Somedays I hate being a computer geek in a family of non-geeks.  Ah, who am I kidding, I love this stuff.

networking saga

After spending Sunday afternoon setting up a wireless access point I decided to resurrect my wired router (Linksys BEFSR41) and connect it to my wireless router (Linksys WRT54G). I used up all my ports on the wireless router and didn’t want to buy a hub. I tried a few months ago to get the wired router to work but to no avail. Turns out I was plugging the WAN port from the wired router to a numbered port on the wireless router. This works but creates two different networks. I wanted a single network.

The solution was to connect a numbered port from the wired router to a numbered port on the wireless router. You also need to disable DHCP on the wired router. That’s it. It works great, I now have 3 free ports.

Family computer specialist

One of the biggest drawbacks to being a software engineer and computer enthusiast, is that you become the de facto computer expert in the family. I spent a good part of today setting up a Linksys WAP54G access point in wireless repeater mode.

The Linksys WRE54G range expander bit the bullet because of lightning, so it needed replacing. A new one would be $81 at newegg.com whereas the WAP54G was on sale for $56 at newegg.com. I have had good luck with Linksys products, but lately their “easy setup” makes my life more difficult. I find it far easier to browse to the device, set the configuration and go. The easy setup works for basic stuff, but for more advanced things like making the access point work in repeater mode not so much.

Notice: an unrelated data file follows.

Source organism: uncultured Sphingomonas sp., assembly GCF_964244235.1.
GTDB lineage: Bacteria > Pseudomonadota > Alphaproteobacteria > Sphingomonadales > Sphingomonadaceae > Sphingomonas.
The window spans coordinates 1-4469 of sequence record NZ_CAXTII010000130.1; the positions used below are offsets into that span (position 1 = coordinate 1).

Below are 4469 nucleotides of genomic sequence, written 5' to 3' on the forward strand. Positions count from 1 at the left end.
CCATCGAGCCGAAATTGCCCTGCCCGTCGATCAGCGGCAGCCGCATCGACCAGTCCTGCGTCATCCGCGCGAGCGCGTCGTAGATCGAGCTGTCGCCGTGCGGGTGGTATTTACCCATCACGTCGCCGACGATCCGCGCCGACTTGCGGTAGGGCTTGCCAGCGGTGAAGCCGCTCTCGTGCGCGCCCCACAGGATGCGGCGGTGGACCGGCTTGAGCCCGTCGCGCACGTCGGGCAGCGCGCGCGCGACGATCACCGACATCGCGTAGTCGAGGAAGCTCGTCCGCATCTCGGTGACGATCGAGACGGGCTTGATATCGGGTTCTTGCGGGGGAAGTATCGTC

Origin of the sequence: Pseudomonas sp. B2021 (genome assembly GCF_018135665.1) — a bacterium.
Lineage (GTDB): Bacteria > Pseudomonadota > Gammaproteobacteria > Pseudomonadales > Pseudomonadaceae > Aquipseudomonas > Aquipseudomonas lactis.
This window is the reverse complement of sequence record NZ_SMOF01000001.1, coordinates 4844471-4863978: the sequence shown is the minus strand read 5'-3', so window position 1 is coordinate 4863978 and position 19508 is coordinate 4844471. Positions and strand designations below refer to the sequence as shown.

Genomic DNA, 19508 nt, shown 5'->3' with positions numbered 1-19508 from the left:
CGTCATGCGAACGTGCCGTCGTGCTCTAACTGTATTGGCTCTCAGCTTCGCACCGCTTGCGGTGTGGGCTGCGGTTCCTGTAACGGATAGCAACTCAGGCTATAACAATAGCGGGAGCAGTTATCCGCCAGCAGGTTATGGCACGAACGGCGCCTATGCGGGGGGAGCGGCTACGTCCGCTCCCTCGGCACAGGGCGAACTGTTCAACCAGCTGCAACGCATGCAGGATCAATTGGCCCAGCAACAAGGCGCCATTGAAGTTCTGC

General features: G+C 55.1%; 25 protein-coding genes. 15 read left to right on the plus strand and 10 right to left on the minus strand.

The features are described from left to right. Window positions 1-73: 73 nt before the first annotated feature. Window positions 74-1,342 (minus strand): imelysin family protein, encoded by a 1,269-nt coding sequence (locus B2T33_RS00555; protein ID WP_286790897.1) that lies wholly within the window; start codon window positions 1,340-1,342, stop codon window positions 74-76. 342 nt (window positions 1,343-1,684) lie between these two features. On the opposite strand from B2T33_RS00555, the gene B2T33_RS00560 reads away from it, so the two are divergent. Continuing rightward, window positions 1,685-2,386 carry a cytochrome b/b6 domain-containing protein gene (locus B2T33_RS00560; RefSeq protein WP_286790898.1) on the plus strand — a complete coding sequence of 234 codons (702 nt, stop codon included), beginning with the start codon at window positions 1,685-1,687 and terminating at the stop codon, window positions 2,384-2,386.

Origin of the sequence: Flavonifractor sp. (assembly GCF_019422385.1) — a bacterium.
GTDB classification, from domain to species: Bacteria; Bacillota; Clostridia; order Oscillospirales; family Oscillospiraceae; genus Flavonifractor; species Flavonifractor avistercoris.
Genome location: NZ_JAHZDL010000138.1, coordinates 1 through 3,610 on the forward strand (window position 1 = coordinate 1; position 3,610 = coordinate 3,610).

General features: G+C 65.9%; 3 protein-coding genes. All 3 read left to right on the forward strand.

After about 3 hours of trial and error, and several forum searches, I was able to get the access point to connect to the wireless router (a Linksys WRT54G). I got great wireless connection downstairs almost 90% before it was typically 30%. But this access point wasn’t for me, it was for my father-in-law. So I’ll have to spend at least another 2 hours on the phone walking him through what I did to get it to work with his Linksys router. I’ll post on that later this week.

I’m sure many of you computer geeks out there can relate to being tech support, network admin, hardware specialists for your extended family 🙂

Ivy dependency management

We started our project using jpackage.org rpms. This works great as long as you don’t have to maintain more than one branch at a time and want to upgrade the jars in those branches.

jpackage rpms install java jars in /usr/share/java/ with a version and a non-versioned symlink. e.g. struts-1.2.9.jar and struts.jar. The utilities offered in jpackage-utils are quite handy for Linux java development, we used build-jar-repository to build our lib directories during build time. This is nice as you can say build-jar-repository –symbolic project/libdir/ hibernate3 struts …

But the problem occurs when you need to upgrade struts for branch B, but still need to build branch A using an older version of struts.

Many of you are probably saying, well maven does this. But I’m not fan of maven, I’m just not so don’t even go there. We use ant as our build tool and it is quite capable, except we wanted maven’s dependency management of jars. We don’t have the time to gut our build system to replace it with maven. One of our engineers suggested Ivy. Ivy ROCKS! I created a rudimentary repo with the jars we need, and got our ant build file connected to ivy fairly quickly. I want to retain some of the simplicity we had with our jpackage setup, so I’m writing some utility scripts. Yes I know these scripts aren’t portable, but I don’t much care as I work on Linux, and deploy on Linux.

I’ll keep folks posted on how this goes. But if you’re an Ant shop and despise maven, consider using Ivy.